Presidential vs Parliamentary

Most Americans see our version of democracy and think this is the “right” way to run a country. We tend to impose our views on other countries that are attempting to form their own democracies, although our presidential system might not be the best option out there. Both presidential democracy and parliamentary democracy have their benefits and downfalls, as any form of government does. But, the parliamentary system seems to be a more stable form of democracy.

One of the most highly emphasized issues in the United States is the separation of powers. In the American presidential democratic system, our powers are extremely separated. Almost too separated. Although the article is from 2013, the issues it discusses are still very prominent today. Would the U.S. Be Better off with a Parliament? highlights the enormous amount of gridlock that we have within our government. The article discusses whether other democratic systems, mainly the parliamentary democracy system, run in to the same type of gridlock that America does, and the answer is no. “We tried to think about why it is that other countries have had less difficulty in negotiating agreements,” says Boston University’s Cathie Jo Martin, who was co-chairwoman of the task force. “You don’t see these kinds of stalemates happening elsewhere” (Shapiro). They conclude that this tie-up is related to the “very strong separation of powers” (Shapiro).

Without this drastic separation of power, laws can be approved and put in to action at a much faster pace. This would allow for important laws, that can benefit the country, and regulations to be enacted quicker, and enforced faster. In a parliamentary system in the U.K. for example, “the majority party in the United Kingdom can enact policies with few checks from other branches of government” (O’Neil, Fields, Share 47). Some may see this as too much centralized power, and could lead to a dictatorship type of government. But in the United Kingdom that has not happened. They rely on “historical traditions” and “restrictions imposed by the European Union to keep the British government from abusing its power” (O’Neil, Fields, Share 47). So, the U.K. parliament isn’t doing whatever they please, whenever they please. They do have restrictions and limitations they must follow.

The author asked at the very end of the interview “how all of this looks from Europe, Risse in Berlin replies, “Pretty dysfunctional, I have to say” (Shapiro).

Link to Article:

http://www.npr.org/sections/itsallpolitics/2013/10/12/232270289/would-the-u-s-be-better-off-with-a-parliament

Sources:

O’Neil, Patrick H., Karl Fields, and Don Share. “United Kingdom.” Cases in Comparative Politics. Fifth ed. W.W. Norton, 2015. 47. Print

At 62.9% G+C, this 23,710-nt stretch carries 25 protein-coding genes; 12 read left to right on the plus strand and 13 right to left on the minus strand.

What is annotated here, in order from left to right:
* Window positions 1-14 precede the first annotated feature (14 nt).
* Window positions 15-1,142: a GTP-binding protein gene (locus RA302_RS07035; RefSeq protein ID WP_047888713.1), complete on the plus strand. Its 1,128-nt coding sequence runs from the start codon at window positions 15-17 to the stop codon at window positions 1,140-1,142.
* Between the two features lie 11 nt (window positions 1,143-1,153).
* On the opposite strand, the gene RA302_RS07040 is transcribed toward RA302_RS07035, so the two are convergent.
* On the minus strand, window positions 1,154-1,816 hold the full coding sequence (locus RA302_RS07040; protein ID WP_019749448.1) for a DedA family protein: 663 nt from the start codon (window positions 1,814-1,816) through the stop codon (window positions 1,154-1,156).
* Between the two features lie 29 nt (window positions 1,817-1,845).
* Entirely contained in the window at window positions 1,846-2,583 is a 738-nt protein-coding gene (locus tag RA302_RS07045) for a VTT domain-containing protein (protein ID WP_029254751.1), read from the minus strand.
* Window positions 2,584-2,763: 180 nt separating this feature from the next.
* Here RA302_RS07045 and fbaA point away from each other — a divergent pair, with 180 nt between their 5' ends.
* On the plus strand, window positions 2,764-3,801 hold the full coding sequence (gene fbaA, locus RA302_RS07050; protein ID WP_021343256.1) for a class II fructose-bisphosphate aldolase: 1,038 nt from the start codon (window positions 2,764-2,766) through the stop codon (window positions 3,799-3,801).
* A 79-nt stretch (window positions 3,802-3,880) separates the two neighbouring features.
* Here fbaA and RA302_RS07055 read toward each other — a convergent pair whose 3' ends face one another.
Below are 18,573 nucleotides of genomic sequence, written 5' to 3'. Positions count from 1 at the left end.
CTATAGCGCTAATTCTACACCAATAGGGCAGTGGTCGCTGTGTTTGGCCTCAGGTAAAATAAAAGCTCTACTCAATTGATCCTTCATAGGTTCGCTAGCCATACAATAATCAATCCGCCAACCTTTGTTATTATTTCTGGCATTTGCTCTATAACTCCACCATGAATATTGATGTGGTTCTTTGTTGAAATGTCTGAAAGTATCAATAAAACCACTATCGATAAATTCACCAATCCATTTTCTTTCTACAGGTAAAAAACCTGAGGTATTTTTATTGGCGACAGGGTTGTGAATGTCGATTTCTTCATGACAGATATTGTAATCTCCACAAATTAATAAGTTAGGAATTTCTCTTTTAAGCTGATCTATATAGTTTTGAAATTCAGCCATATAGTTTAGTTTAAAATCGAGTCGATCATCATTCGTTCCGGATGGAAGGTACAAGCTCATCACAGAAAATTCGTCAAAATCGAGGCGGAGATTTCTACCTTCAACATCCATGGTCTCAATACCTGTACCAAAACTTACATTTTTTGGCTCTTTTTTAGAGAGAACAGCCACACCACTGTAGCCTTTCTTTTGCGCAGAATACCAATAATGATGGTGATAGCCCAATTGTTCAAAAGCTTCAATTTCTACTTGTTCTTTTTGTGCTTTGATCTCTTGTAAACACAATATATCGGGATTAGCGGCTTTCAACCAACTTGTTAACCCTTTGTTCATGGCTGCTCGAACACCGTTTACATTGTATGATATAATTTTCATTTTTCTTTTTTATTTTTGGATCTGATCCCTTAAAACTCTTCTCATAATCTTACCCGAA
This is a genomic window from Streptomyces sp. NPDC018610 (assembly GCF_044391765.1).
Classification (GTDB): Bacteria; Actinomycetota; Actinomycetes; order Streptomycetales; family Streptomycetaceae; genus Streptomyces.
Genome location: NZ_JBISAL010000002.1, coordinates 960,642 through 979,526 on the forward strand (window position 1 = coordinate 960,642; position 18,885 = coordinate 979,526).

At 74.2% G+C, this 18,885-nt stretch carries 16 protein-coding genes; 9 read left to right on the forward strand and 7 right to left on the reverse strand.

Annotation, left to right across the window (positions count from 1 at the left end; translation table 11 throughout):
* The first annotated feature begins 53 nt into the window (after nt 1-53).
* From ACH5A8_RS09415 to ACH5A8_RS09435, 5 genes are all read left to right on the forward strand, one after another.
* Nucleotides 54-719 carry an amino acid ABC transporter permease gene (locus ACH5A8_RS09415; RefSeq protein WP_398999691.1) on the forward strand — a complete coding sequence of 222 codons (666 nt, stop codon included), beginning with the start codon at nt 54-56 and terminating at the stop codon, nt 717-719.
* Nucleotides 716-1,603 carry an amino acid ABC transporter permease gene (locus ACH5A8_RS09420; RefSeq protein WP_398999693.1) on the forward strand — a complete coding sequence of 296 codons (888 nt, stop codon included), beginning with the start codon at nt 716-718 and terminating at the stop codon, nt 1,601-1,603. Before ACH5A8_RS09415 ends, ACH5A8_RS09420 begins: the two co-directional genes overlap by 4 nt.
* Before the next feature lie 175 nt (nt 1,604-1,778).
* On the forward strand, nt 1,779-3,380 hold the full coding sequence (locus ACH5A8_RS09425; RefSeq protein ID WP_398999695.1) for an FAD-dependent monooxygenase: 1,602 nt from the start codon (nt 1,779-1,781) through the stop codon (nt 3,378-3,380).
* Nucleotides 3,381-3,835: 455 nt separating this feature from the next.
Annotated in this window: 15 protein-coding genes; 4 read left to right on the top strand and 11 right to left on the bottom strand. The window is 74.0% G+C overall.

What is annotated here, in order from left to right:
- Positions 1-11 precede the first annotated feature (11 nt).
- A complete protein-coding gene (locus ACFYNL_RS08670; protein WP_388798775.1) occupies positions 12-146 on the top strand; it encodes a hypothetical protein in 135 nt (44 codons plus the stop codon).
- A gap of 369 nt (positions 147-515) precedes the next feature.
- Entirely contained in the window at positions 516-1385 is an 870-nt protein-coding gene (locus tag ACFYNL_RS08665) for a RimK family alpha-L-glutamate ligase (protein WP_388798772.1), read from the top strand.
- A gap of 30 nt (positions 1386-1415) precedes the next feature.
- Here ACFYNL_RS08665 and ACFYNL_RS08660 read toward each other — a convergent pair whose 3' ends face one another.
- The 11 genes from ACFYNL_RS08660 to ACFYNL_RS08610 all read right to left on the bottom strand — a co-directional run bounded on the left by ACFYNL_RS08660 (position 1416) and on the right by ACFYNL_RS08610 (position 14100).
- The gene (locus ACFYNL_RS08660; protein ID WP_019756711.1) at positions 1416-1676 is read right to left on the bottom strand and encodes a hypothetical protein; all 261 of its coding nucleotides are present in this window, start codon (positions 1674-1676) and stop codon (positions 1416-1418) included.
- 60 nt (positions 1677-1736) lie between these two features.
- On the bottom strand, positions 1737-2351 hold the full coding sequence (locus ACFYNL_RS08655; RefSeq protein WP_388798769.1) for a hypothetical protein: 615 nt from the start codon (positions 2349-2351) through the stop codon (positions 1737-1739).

Shapiro, Ari. “Would The U.S. Be Better Off With A Parliament?” NPR. NPR, 12 Oct. 2013. Web. 20 Sept. 2015. <http://www.npr.org/sections/itsallpolitics/2013/10/12/232270289/would-the-u-s-be-better-off-with-a-parliament&gt;.

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4 thoughts on “Presidential vs Parliamentary

  1. I also find it interesting that there are a lot of unwritten laws which abide by this loose constitution. I can see how it can alarm those less knowledgeable on the subject, but as the author points out it seems to give “unparalleled flexibility and responsiveness to the majority” (48). It definitely seems that the United Kingdom has been at the forefront of a lot of modern movements.

  2. I agree that the parliamentary form of government has worked for the United Kingdom with its absence of a formal constitution. The U.K.’s traditional legitimacy allows the government to function without a constitution. Because of the U.K.’s history of slow evolutionary change in government as opposed to the United States revolutionary change in government the system of government can work for the U.K., but in the U.S. a formal constitution and separation of powers are needed. Although this separation of powers can cause gridlock it is necessary for the insurance of democracy and has faired well thus far. A country’s history and current circumstances are very important in determining whether to have a presidential or parliamentary form of government, so I argue that although the parliamentary system is proven to be a factor of enduring democracy it should be up to the specific country what system it takes on.

  3. While it is interesting to argue that the separation of powers is leading to gridlock (thus necessitating perhaps a more centralized form of government), I would offer an alternative explanation. Perhaps its not the separation of powers per say, but rather the capacity of the actors within the separation of powers system to act as veto players in the budgetary and legislative process. While at the federal level, Congress and the President are effectively equally matched in their ability to restrict the other, this however varies drastically at the state-level which too employs a separation of powers system. When you look at gridlock and budget impasses in particular, the “institutional capacity” (formal and informal powers) allow institutional actors at the state-level to facilitate or derail this process (increasing or decreasing gridlock) more so than at the federal. So then, would the solution rather than a drastic change to the US system be to return it to a Legislature-centered system (as originally established but altered through the delegation of authority to the executive overtime in response to shocks like war and economic downturn)? Or would it be to afford greater authority to the executive to unilaterally act over resistance by its legislative counterpart?

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